Novel rehabilitation technology, such as neuromuscular electrical stimulation and cycle ergometry, may be useful adjunctive therapies within the context of an ICU early rehabilitation program.74 Neuromuscular electrical stimulation induces passive contraction of muscles through low-voltage electrical impulses delivered through skin electrodes placed over target muscle groups (eg, quadriceps), and may be helpful in mitigating the development of muscle atrophy and weakness among high-risk critically ill patients.75,76 Bedside cycle ergometry can provide muscle strength training and range of motion exercises for ICU patients who are either awake (active cycling) or sedated (passive cycling), and may also preserve muscle strength and function.77 The role of these rehabilitation technologies in both the acute and chronic critically ill require confirmation in large, prospective clinical trials.
Outcomes in Patients with ICU-Acquired Weakness
Prolonged weaning from mechanical ventilation is a common manifestation of ICUAW. A recent systematic review revealed that ICUAW was associated with PMV and ICU and hospital stay.3 In one study of 64 septic patients (34 with CIP), the presence of ICUAW was the only significant predictor of failure to wean from mechanical ventilation (OR 15.4, 95% CI 4.6–52.3).78
Existing evidence is inconclusive regarding whether ICUAW is independently associated with increased hospital mortality.3,40,79 A recent study demonstrated that hospital non-survivors had a significantly higher rate of ICUAW (85% vs 58%, P = .02) and that the presence of ICUAW at patient awakening was independently associated with higher ICU (OR 7.99, 95% CI 0.99–64.29) and hospital mortality (OR 2.02, 95% CI 1.03–8.03).80 Furthermore, ICUAW was associated with hospital mortality in a dose-dependent manner (OR 1.03 per 1-point decrement in the MRC score, 95% CI 1.01–1.05). However, in survivors recovery from ICUAW is possible, with a majority (94%) of patients in one cohort demonstrating meaningful improvement of muscle strength at 9 months.4 However, at hospital discharge, many patients with ICUAW require transfer to an in-patient rehabilitation facility in order to slowly progress toward their pre-morbid level of functioning.50,81 In a study of 128 ICU patients with acute lung injury, those with ICUAW returned home significantly later than patients without ICUAW (56 d vs 35 d, P = .005).41
In some patients, ICUAW may result in severe and prolonged weakness and impaired physical function and quality of life.4–7,48,56,82 Patients may demonstrate both clinical and electrophysiological signs of ICUAW up to 12 months following hospital discharge, with some experiencing severe weakness and paralysis.48,56 During 1-year follow-up in a study of 109 ARDS survivors, all patients reported poor functional status following ICU discharge, which was attributed to muscle loss, weakness, and fatigue.6 Moreover, these persistent impairments contributed to the inability to return to work in more than half of these patients.6 Finally, these limitations in physical function may contribute to the decrements in health-related quality of life reported in these patients at up to 5 years from ICU discharge.6,7,81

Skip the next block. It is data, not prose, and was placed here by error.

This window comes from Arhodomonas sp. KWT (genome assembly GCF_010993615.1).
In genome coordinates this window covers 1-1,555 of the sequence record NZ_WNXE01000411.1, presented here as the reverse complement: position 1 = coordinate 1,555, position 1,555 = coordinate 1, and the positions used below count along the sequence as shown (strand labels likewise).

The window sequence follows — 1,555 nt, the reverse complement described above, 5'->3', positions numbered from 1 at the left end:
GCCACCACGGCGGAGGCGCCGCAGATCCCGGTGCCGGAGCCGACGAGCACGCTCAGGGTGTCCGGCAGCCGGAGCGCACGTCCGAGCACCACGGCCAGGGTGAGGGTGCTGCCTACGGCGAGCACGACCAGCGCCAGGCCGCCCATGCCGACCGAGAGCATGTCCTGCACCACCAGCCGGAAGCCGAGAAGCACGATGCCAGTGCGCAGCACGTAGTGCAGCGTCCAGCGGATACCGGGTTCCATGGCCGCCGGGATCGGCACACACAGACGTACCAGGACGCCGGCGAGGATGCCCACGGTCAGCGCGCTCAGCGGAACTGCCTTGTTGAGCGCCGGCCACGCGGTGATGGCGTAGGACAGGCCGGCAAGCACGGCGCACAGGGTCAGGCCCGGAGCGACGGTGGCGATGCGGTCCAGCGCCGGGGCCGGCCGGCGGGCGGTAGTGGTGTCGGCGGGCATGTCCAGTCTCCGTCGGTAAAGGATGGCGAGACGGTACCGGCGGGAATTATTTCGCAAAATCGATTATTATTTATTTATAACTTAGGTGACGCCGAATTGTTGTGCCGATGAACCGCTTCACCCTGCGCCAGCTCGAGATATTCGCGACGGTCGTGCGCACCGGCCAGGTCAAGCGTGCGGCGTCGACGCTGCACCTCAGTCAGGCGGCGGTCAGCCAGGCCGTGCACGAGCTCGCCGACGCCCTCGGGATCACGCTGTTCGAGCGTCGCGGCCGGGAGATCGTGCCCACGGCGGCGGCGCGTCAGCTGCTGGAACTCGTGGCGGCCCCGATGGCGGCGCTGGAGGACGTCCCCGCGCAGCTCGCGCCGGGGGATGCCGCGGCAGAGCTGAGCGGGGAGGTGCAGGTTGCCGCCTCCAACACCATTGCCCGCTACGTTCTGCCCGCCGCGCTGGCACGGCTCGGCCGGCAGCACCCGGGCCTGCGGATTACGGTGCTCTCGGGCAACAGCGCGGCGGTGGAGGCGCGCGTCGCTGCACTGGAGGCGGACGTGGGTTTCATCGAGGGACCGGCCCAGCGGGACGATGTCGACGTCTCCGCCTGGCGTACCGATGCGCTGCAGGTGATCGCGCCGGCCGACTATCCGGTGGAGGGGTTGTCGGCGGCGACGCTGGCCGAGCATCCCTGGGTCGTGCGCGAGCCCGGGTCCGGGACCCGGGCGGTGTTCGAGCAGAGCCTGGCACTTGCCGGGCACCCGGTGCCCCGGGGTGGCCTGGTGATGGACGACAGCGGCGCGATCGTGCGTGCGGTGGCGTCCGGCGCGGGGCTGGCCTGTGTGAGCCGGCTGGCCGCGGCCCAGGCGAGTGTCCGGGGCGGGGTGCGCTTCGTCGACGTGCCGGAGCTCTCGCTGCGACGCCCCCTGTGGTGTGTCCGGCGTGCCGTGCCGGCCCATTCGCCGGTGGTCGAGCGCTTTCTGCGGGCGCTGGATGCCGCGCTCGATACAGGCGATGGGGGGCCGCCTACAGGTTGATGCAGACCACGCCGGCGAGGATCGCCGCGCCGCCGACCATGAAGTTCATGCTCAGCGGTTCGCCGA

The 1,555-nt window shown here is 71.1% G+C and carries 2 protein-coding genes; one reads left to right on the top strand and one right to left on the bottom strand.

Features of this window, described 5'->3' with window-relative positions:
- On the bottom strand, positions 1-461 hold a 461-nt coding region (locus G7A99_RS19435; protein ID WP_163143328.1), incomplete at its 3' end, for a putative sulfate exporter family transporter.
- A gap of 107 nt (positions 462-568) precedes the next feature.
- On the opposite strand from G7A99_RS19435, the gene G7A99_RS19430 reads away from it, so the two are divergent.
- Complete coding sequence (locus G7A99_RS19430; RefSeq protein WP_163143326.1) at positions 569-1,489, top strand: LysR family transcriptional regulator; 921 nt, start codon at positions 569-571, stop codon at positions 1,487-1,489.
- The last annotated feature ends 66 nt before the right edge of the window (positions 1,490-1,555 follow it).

Summary and Future Directions
Neuromuscular complications of critical illness are common, and can be severe and persistent, with substantial impairment in long-term quality of life. While the etiology of ICUAW is multifactorial, both direct (ie, CIP/CIM) and indirect (ie, immobility/disuse atrophy) complications of critical illness contribute to it. Importantly, a commonly accepted set of definitions, diagnostic criteria, and taxonomy for ICUAW and its related syndromes is required to help move both the clinical and research fields forward. Future studies are needed to elucidate the mechanisms by which immobility and other aspects of critical illness lead to neuromuscular dysfunction and injury. In addition, longitudinal studies examining the natural history of ICUAW in ICU survivors and the chronic critically ill are needed, as well as a deeper understanding of the associations between the ICUAW, physical function, and quality of life in these patients.
Currently, there are limited interventions to prevent or treat ICUAW, with tight glycemic control having the greatest supporting evidence. Emerging data demonstrate the safety, feasibility, and potential benefit of early mobility in critically ill patients with the need for multicenter randomized trials to evaluate potential short- and long-term benefits of early mobility, including the potential to prevent the need for PMV and/or the development of chronic critical illness, and other novel treatments on patients' muscle strength, physical function, quality of life, and resource utilization. Barriers, both real and perceived, to the implementation of early mobility programs in medical ICUs need to be elucidated to aid in uptake and provide targets for quality improvement efforts. Finally, the barriers, feasibility, and efficacy of early mobility in other ICUs (eg, surgical, neurological, pediatric) and in the chronic critically ill have not been formally evaluated and require exploration in future clinical trials.